The ever-increasing global rebellion against secrecy

Julie Reid: “We need to engage in a fight to defend our right to information and our right to say what we like.”

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Oudtshoorn. 27 September 2012. 09h15.

A furore has developed in South Africa in recent years over citizens’ access to information. The Protection of State Information Bill served as the catalyst for this, but the debate has turned to broader concerns over a general preference for secrecy over transparency on the part of government, access to information and the freedom of expression.

Many South Africans, especially the younger ones, are unaccustomed to the notion that as a people we need to engage in a fight to defend our right to information and our right to say what we like. There is a collective pinch-me-so-that-I-can-wake-up-from-this-bad-dream feeling, and I hear them often: comments questioning how it is possible that we should even need to have these conversations in our democracy. This is not what was fought for in the struggle, after all. But this coming Friday marks a day that at very least serves as a reminder that in this contest, we are not alone.

A decade ago, on 28 September in 2002, a collection of representatives from freedom of information organisations from around the globe gathered in Sofia, Bulgaria. They quickly recognised that although their socio-political contexts may have differed, difficulty in securing an environment where open access to information was the norm was a problem in a number of countries around the world. They established the Freedom of Information Advocates (FOA) Network, a global coalition to promote open access to information in the interest of promoting transparent and accountable governments. They also established 28 September as International Right to Know Day, a day marked to raise global awareness of the importance of access to information as a fundamental human right, allowing most especially for active citizen participation in government.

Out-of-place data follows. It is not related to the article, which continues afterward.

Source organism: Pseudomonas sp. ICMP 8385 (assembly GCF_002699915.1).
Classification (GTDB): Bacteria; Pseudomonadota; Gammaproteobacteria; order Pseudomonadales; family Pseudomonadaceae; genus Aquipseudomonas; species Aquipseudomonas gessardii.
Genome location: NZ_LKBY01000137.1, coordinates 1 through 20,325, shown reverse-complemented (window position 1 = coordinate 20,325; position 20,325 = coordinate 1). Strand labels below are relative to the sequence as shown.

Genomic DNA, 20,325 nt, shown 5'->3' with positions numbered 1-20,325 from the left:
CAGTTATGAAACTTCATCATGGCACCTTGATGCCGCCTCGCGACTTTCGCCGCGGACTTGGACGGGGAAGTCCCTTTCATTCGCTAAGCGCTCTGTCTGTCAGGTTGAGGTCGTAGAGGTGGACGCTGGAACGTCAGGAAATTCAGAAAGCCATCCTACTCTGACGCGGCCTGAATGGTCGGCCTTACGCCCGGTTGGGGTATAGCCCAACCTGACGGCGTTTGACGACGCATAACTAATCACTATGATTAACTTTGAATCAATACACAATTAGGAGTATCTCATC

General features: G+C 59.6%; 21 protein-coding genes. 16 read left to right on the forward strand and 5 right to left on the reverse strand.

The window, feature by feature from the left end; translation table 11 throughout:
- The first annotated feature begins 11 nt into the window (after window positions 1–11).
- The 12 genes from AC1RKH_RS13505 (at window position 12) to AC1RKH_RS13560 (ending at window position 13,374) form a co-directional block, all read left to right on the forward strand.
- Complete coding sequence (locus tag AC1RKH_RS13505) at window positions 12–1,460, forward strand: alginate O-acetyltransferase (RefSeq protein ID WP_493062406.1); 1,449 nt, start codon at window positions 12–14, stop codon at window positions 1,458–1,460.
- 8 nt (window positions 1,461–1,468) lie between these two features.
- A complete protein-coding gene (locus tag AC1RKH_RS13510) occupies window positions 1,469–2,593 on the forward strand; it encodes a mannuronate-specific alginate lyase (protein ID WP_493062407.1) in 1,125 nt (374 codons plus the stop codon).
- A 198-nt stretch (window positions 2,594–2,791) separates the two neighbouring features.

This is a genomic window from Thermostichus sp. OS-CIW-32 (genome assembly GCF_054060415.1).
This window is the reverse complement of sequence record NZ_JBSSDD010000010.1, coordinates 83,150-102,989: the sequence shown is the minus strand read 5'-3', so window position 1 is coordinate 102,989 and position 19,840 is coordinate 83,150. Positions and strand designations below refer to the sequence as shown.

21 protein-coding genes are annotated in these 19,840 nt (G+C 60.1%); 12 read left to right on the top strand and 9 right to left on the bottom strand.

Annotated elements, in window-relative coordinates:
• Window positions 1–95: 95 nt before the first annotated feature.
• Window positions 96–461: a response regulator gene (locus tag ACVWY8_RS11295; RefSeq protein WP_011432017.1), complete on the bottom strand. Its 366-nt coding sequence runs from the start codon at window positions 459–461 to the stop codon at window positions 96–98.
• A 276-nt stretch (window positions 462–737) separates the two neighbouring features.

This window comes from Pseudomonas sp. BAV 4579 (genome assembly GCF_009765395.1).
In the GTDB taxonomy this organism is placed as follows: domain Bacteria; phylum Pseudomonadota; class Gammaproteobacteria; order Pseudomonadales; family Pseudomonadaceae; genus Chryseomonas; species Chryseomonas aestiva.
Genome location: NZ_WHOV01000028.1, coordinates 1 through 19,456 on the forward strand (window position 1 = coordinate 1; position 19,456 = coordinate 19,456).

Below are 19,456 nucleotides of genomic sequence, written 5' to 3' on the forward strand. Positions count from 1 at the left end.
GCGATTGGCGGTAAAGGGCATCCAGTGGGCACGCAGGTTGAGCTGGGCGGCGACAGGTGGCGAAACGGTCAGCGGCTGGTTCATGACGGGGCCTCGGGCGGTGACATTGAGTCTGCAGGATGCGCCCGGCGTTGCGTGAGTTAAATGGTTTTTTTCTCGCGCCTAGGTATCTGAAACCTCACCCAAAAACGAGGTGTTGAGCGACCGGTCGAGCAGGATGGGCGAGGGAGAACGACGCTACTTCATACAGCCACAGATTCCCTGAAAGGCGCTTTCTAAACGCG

Things have become even more interesting over the last two years on the global fight-for-information front. In South Africa, the Right2Know Campaign gathered speed and support, and accomplished a surprising degree of mobilisation against the Secrecy Bill from all sectors of society. The campaign drew widespread support quickly because of the efficacy of its simple message: We have a right to know and a right to speak.

Making international news, Julian Assange embarrassed a number of governments in 2010 by dumping a load of confidential documents on the WikiLeaks website. (One may have thought Assange’s celebrity would have been assuaged by the rape and molestation charges he faces in Sweden, and which he seems to be going to ludicrous attempts to avoid answering, but alas he continues to command a loyal and almost cultish following as the poster boy for whistleblowers.) The significance and implications (or non-implications) of the information released by WikiLeaks in this equation is immaterial. What is important is only that is was released, and released against the will and without the permission of various governments. This event fed into the collective zeitgeist of freedom of information activists and others around the world, who increasingly began to appreciate the manner in which Assange gave the middle finger to authorities who would rather have kept certain information under wraps.